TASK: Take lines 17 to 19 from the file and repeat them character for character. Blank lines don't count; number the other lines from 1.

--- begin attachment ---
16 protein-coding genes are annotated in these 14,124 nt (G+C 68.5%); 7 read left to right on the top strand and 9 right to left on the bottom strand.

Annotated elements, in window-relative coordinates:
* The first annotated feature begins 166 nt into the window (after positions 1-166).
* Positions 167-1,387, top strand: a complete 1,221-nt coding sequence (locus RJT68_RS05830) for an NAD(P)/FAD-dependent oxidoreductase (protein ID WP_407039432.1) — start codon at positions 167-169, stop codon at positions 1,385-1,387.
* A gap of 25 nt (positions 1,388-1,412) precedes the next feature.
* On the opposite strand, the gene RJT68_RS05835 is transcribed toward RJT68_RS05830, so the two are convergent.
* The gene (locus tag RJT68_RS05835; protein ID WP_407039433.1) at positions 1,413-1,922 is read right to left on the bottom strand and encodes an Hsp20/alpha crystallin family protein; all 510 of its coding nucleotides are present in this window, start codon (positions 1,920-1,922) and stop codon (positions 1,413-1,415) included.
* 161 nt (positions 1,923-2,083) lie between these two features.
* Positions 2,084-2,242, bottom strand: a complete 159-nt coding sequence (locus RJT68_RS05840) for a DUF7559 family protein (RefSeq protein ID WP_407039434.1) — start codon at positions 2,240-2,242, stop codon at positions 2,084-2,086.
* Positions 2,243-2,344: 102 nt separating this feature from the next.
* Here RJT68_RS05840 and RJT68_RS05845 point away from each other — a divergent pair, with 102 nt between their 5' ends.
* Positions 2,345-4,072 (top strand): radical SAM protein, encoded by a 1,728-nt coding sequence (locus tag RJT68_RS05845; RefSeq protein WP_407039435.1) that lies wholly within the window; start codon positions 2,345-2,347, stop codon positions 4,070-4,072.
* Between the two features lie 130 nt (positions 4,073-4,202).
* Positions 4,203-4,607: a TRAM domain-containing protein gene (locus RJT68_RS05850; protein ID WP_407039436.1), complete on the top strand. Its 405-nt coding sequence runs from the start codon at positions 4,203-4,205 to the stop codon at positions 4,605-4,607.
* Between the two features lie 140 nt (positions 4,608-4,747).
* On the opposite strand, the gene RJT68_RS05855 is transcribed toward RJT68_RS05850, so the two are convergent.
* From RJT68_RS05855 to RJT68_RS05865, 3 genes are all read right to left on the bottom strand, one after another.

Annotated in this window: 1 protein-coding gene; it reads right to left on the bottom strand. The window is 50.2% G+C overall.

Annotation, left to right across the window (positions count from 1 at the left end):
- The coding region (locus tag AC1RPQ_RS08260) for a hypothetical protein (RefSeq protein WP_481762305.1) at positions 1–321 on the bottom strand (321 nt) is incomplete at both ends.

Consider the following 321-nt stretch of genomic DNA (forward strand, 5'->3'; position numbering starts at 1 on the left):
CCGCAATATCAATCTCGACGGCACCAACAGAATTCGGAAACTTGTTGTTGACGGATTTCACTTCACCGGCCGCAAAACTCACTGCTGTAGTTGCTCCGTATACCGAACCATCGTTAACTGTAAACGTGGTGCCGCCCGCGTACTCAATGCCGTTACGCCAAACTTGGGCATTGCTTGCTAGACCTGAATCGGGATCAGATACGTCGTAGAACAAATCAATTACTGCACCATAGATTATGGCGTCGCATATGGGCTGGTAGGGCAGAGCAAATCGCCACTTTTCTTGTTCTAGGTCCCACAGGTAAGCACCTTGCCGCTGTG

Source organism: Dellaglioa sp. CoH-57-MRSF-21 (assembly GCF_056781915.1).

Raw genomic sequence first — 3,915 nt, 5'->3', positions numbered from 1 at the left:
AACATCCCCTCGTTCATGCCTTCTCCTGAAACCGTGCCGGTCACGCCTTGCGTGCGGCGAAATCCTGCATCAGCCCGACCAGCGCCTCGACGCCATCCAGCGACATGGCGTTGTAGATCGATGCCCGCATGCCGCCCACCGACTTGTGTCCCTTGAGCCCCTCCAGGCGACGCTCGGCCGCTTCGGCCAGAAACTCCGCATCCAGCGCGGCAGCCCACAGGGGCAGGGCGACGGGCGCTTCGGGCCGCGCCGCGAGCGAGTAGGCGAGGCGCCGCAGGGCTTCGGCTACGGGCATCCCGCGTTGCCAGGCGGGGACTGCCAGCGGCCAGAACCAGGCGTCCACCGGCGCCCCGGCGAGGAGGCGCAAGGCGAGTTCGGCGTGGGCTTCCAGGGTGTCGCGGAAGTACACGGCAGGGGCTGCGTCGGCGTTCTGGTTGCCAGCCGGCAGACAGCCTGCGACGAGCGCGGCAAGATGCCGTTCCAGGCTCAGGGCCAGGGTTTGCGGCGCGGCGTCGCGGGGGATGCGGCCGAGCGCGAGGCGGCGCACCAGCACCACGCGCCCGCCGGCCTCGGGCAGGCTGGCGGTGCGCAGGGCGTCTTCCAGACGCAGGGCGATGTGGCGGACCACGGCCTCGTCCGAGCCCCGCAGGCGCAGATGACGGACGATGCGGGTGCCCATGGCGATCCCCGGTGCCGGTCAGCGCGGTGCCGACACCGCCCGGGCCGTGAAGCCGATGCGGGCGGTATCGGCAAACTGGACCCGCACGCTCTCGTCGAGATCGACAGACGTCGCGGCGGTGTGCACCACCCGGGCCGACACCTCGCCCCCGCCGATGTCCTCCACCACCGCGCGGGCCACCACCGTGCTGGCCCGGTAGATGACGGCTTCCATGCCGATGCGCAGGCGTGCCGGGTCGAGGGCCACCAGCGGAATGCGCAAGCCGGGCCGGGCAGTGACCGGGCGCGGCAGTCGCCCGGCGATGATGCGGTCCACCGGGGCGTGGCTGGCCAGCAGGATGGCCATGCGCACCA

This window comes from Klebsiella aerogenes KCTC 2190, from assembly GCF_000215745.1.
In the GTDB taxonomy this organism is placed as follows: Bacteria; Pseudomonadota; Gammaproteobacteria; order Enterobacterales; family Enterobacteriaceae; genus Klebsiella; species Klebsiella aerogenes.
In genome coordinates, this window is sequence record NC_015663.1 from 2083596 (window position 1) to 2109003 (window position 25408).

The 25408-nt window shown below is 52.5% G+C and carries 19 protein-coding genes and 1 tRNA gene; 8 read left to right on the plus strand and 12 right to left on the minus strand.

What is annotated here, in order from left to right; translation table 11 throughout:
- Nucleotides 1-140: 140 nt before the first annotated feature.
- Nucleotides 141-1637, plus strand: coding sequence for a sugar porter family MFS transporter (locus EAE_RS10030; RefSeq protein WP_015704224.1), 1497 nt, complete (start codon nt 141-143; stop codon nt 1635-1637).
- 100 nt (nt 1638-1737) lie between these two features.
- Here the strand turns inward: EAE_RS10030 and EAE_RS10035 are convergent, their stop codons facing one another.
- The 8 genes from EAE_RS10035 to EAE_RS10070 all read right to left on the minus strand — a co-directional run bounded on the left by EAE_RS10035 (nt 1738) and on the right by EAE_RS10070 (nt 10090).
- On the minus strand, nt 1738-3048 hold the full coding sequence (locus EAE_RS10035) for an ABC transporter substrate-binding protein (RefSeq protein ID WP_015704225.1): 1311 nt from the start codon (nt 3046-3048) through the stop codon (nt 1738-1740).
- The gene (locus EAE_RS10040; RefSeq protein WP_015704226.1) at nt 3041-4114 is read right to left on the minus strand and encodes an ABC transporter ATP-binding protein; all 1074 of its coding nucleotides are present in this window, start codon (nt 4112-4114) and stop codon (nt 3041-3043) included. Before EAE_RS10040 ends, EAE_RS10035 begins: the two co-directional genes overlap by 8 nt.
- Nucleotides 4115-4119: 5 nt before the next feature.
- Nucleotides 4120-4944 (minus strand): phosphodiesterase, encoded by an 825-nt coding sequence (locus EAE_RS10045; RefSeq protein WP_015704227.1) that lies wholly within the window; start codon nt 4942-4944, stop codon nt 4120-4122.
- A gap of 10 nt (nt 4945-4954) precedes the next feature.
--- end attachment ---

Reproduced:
* From RJT68_RS05855 to RJT68_RS05865, 3 genes are all read right to left on the bottom strand, one after another.

Annotated in this window: 1 protein-coding gene; it reads right to left on the bottom strand. The window is 50.2% G+C overall.

Annotation, left to right across the window (positions count from 1 at the left end):